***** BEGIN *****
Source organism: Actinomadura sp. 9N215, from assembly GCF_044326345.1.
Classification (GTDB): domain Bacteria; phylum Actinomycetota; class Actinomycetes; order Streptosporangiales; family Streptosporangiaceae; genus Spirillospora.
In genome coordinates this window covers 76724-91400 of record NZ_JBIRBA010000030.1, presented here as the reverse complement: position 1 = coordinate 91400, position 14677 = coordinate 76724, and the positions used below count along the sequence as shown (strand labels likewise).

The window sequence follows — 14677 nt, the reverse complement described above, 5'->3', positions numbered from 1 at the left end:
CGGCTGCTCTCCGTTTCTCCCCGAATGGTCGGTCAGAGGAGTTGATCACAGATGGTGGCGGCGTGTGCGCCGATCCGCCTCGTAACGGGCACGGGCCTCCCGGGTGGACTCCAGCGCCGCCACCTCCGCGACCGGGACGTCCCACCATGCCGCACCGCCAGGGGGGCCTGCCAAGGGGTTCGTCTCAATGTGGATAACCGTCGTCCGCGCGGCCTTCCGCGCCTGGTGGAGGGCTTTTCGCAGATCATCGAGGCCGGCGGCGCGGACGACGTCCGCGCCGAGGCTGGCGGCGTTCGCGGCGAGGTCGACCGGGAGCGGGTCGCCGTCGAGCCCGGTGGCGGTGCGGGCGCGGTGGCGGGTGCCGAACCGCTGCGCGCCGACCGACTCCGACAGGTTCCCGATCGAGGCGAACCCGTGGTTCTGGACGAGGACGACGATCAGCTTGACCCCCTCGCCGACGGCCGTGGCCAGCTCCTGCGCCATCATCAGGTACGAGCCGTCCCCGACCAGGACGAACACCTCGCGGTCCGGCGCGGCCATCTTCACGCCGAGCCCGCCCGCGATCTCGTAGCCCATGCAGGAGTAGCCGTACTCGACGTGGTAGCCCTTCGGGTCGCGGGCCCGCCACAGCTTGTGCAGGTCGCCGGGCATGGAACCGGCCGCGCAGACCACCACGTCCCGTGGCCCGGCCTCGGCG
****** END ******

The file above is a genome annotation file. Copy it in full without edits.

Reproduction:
Source organism: Actinomadura sp. 9N215, from assembly GCF_044326345.1.
Classification (GTDB): domain Bacteria; phylum Actinomycetota; class Actinomycetes; order Streptosporangiales; family Streptosporangiaceae; genus Spirillospora.
In genome coordinates this window covers 76724-91400 of record NZ_JBIRBA010000030.1, presented here as the reverse complement: position 1 = coordinate 91400, position 14677 = coordinate 76724, and the positions used below count along the sequence as shown (strand labels likewise).

The window sequence follows — 14677 nt, the reverse complement described above, 5'->3', positions numbered from 1 at the left end:
CGGCTGCTCTCCGTTTCTCCCCGAATGGTCGGTCAGAGGAGTTGATCACAGATGGTGGCGGCGTGTGCGCCGATCCGCCTCGTAACGGGCACGGGCCTCCCGGGTGGACTCCAGCGCCGCCACCTCCGCGACCGGGACGTCCCACCATGCCGCACCGCCAGGGGGGCCTGCCAAGGGGTTCGTCTCAATGTGGATAACCGTCGTCCGCGCGGCCTTCCGCGCCTGGTGGAGGGCTTTTCGCAGATCATCGAGGCCGGCGGCGCGGACGACGTCCGCGCCGAGGCTGGCGGCGTTCGCGGCGAGGTCGACCGGGAGCGGGTCGCCGTCGAGCCCGGTGGCGGTGCGGGCGCGGTGGCGGGTGCCGAACCGCTGCGCGCCGACCGACTCCGACAGGTTCCCGATCGAGGCGAACCCGTGGTTCTGGACGAGGACGACGATCAGCTTGACCCCCTCGCCGACGGCCGTGGCCAGCTCCTGCGCCATCATCAGGTACGAGCCGTCCCCGACCAGGACGAACACCTCGCGGTCCGGCGCGGCCATCTTCACGCCGAGCCCGCCCGCGATCTCGTAGCCCATGCAGGAGTAGCCGTACTCGACGTGGTAGCCCTTCGGGTCGCGGGCCCGCCACAGCTTGTGCAGGTCGCCGGGCATGGAACCGGCCGCGCAGACCACCACGTCCCGTGGCCCGGCCTCGGCG